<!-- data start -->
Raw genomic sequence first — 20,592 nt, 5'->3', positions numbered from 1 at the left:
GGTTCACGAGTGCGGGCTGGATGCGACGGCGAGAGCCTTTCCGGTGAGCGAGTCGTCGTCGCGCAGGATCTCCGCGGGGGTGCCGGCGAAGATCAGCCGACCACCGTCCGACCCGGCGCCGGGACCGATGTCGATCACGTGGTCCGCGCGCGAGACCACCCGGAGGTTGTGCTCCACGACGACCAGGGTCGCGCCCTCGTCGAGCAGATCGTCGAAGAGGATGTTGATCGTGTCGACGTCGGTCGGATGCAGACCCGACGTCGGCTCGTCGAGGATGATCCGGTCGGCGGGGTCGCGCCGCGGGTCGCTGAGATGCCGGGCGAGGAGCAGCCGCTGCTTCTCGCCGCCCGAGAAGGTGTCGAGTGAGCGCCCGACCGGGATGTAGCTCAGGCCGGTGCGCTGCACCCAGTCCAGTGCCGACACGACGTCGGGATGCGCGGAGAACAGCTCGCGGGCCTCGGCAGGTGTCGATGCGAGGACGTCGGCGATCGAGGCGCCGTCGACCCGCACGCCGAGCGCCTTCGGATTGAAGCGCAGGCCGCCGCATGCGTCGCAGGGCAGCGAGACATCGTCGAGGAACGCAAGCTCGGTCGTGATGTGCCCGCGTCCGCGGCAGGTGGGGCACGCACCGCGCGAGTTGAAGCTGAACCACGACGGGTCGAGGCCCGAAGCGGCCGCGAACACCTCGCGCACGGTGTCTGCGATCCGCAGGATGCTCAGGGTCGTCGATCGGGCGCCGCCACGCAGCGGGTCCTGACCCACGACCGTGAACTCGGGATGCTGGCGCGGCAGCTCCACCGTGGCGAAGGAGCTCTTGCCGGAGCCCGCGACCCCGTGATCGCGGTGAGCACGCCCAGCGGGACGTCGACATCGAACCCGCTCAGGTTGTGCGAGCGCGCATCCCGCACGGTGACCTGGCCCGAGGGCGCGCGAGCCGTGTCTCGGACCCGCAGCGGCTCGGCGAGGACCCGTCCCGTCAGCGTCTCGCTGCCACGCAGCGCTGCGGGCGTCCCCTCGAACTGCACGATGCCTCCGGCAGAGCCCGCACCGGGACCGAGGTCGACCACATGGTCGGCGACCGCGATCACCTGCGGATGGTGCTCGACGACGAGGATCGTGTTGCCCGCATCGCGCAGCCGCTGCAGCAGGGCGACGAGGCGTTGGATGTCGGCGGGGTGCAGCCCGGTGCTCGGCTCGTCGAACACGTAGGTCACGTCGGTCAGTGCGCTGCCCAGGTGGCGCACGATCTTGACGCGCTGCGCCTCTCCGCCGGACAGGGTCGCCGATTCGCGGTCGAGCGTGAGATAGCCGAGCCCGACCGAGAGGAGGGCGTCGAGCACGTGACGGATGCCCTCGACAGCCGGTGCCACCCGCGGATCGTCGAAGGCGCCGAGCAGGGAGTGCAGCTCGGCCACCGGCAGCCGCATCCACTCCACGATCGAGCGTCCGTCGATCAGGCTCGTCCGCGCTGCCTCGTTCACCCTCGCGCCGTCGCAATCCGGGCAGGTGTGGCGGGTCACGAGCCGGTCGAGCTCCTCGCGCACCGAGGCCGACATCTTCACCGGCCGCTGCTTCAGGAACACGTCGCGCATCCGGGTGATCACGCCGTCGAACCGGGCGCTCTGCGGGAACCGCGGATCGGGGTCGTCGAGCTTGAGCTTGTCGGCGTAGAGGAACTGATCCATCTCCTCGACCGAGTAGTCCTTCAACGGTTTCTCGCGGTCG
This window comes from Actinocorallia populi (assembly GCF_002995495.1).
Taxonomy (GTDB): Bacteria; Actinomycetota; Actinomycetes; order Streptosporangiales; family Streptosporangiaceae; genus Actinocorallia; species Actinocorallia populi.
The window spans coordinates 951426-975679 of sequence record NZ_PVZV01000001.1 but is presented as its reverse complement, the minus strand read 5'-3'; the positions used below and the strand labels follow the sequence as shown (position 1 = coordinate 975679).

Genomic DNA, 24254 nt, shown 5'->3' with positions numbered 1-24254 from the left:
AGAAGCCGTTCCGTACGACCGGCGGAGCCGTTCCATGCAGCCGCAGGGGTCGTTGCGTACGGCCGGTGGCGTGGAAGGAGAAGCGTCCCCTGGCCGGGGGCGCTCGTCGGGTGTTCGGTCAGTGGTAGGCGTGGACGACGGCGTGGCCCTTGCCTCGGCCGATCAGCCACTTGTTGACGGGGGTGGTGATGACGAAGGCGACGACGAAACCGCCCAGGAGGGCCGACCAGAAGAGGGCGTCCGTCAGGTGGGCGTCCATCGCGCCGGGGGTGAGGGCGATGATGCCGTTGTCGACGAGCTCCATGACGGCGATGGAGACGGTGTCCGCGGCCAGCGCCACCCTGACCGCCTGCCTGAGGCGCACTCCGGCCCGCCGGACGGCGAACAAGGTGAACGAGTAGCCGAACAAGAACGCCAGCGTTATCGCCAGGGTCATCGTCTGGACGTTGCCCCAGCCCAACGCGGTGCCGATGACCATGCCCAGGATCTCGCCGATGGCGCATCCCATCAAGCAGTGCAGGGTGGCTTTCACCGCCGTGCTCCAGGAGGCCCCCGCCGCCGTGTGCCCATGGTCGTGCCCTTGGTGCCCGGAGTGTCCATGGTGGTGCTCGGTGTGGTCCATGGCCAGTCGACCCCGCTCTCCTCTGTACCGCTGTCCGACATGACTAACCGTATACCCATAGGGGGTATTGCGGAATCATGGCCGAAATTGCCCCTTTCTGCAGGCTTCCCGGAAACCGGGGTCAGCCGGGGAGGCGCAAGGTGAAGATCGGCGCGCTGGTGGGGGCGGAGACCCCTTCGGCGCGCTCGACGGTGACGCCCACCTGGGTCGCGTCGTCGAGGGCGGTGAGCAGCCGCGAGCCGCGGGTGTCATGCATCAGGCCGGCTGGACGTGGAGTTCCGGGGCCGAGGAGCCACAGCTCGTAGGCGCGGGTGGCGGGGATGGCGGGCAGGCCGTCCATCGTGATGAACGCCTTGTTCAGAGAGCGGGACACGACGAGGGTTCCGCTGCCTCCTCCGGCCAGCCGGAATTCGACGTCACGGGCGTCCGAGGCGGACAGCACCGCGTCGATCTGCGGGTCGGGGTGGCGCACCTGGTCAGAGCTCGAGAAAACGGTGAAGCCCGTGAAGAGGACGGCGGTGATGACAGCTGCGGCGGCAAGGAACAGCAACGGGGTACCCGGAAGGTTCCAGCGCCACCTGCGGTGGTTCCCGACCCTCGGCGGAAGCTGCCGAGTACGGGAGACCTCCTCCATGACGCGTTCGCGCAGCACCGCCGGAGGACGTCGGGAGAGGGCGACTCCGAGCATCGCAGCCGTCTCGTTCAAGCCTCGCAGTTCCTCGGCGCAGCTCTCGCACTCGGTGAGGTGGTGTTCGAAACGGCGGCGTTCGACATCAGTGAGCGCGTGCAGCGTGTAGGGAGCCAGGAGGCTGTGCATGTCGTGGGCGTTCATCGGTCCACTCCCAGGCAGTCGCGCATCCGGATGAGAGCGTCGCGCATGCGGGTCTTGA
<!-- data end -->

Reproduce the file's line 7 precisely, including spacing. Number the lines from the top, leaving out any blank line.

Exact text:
AGAAGCCGTTCCGTACGACCGGCGGAGCCGTTCCATGCAGCCGCAGGGGTCGTTGCGTACGGCCGGTGGCGTGGAAGGAGAAGCGTCCCCTGGCCGGGGGCGCTCGTCGGGTGTTCGGTCAGTGGTAGGCGTGGACGACGGCGTGGCCCTTGCCTCGGCCGATCAGCCACTTGTTGACGGGGGTGGTGATGACGAAGGCGACGACGAAACCGCCCAGGAGGGCCGACCAGAAGAGGGCGTCCGTCAGGTGGGCGTCCATCGCGCCGGGGGTGAGGGCGATGATGCCGTTGTCGACGAGCTCCATGACGGCGATGGAGACGGTGTCCGCGGCCAGCGCCACCCTGACCGCCTGCCTGAGGCGCACTCCGGCCCGCCGGACGGCGAACAAGGTGAACGAGTAGCCGAACAAGAACGCCAGCGTTATCGCCAGGGTCATCGTCTGGACGTTGCCCCAGCCCAACGCGGTGCCGATGACCATGCCCAGGATCTCGCCGATGGCGCATCCCATCAAGCAGTGCAGGGTGGCTTTCACCGCCGTGCTCCAGGAGGCCCCCGCCGCCGTGTGCCCATGGTCGTGCCCTTGGTGCCCGGAGTGTCCATGGTGGTGCTCGGTGTGGTCCATGGCCAGTCGACCCCGCTCTCCTCTGTACCGCTGTCCGACATGACTAACCGTATACCCATAGGGGGTATTGCGGAATCATGGCCGAAATTGCCCCTTTCTGCAGGCTTCCCGGAAACCGGGGTCAGCCGGGGAGGCGCAAGGTGAAGATCGGCGCGCTGGTGGGGGCGGAGACCCCTTCGGCGCGCTCGACGGTGACGCCCACCTGGGTCGCGTCGTCGAGGGCGGTGAGCAGCCGCGAGCCGCGGGTGTCATGCATCAGGCCGGCTGGACGTGGAGTTCCGGGGCCGAGGAGCCACAGCTCGTAGGCGCGGGTGGCGGGGATGGCGGGCAGGCCGTCCATCGTGATGAACGCCTTGTTCAGAGAGCGGGACACGACGAGGGTTCCGCTGCCTCCTCCGGCCAGCCGGAATTCGACGTCACGGGCGTCCGAGGCGGACAGCACCGCGTCGATCTGCGGGTCGGGGTGGCGCACCTGGTCAGAGCTCGAGAAAACGGTGAAGCCCGTGAAGAGGACGGCGGTGATGACAGCTGCGGCGGCAAGGAACAGCAACGGGGTACCCGGAAGGTTCCAGCGCCACCTGCGGTGGTTCCCGACCCTCGGCGGAAGCTGCCGAGTACGGGAGACCTCCTCCATGACGCGTTCGCGCAGCACCGCCGGAGGACGTCGGGAGAGGGCGACTCCGAGCATCGCAGCCGTCTCGTTCAAGCCTCGCAGTTCCTCGGCGCAGCTCTCGCACTCGGTGAGGTGGTGTTCGAAACGGCGGCGTTCGACATCAGTGAGCGCGTGCAGCGTGTAGGGAGCCAGGAGGCTGTGCATGTCGTGGGCGTTCATCGGTCCACTCCCAGGCAGTCGCGCATCCGGATGAGAGCGTCGCGCATGCGGGTCTTGA